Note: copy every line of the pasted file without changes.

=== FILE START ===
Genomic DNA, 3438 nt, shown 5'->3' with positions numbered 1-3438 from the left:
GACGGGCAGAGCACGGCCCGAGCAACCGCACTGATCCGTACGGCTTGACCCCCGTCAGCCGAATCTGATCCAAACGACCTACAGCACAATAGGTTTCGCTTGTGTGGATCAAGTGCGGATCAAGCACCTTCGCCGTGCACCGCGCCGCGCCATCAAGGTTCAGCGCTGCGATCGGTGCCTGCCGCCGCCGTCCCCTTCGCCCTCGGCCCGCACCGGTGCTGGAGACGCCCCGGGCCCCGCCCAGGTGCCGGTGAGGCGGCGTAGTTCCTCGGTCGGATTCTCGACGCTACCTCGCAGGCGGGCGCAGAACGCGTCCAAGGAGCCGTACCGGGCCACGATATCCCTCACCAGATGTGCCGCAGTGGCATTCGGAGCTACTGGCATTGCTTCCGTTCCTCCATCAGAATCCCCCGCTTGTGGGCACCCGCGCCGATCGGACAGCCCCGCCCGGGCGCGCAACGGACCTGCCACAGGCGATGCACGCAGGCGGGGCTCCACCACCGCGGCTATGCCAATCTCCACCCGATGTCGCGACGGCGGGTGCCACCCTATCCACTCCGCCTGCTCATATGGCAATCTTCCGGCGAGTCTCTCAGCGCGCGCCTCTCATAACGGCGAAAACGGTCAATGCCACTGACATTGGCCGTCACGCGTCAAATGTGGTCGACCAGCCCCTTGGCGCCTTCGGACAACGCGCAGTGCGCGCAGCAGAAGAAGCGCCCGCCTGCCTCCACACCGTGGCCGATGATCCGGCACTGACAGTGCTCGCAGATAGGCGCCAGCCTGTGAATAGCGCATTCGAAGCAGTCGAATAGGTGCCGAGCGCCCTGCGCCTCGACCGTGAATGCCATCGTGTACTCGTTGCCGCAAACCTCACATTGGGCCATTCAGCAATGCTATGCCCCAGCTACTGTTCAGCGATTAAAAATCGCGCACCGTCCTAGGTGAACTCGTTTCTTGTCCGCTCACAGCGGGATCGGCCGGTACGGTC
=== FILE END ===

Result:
Genomic DNA, 3438 nt, shown 5'->3' with positions numbered 1-3438 from the left:
GACGGGCAGAGCACGGCCCGAGCAACCGCACTGATCCGTACGGCTTGACCCCCGTCAGCCGAATCTGATCCAAACGACCTACAGCACAATAGGTTTCGCTTGTGTGGATCAAGTGCGGATCAAGCACCTTCGCCGTGCACCGCGCCGCGCCATCAAGGTTCAGCGCTGCGATCGGTGCCTGCCGCCGCCGTCCCCTTCGCCCTCGGCCCGCACCGGTGCTGGAGACGCCCCGGGCCCCGCCCAGGTGCCGGTGAGGCGGCGTAGTTCCTCGGTCGGATTCTCGACGCTACCTCGCAGGCGGGCGCAGAACGCGTCCAAGGAGCCGTACCGGGCCACGATATCCCTCACCAGATGTGCCGCAGTGGCATTCGGAGCTACTGGCATTGCTTCCGTTCCTCCATCAGAATCCCCCGCTTGTGGGCACCCGCGCCGATCGGACAGCCCCGCCCGGGCGCGCAACGGACCTGCCACAGGCGATGCACGCAGGCGGGGCTCCACCACCGCGGCTATGCCAATCTCCACCCGATGTCGCGACGGCGGGTGCCACCCTATCCACTCCGCCTGCTCATATGGCAATCTTCCGGCGAGTCTCTCAGCGCGCGCCTCTCATAACGGCGAAAACGGTCAATGCCACTGACATTGGCCGTCACGCGTCAAATGTGGTCGACCAGCCCCTTGGCGCCTTCGGACAACGCGCAGTGCGCGCAGCAGAAGAAGCGCCCGCCTGCCTCCACACCGTGGCCGATGATCCGGCACTGACAGTGCTCGCAGATAGGCGCCAGCCTGTGAATAGCGCATTCGAAGCAGTCGAATAGGTGCCGAGCGCCCTGCGCCTCGACCGTGAATGCCATCGTGTACTCGTTGCCGCAAACCTCACATTGGGCCATTCAGCAATGCTATGCCCCAGCTACTGTTCAGCGATTAAAAATCGCGCACCGTCCTAGGTGAACTCGTTTCTTGTCCGCTCACAGCGGGATCGGCCGGTACGGTC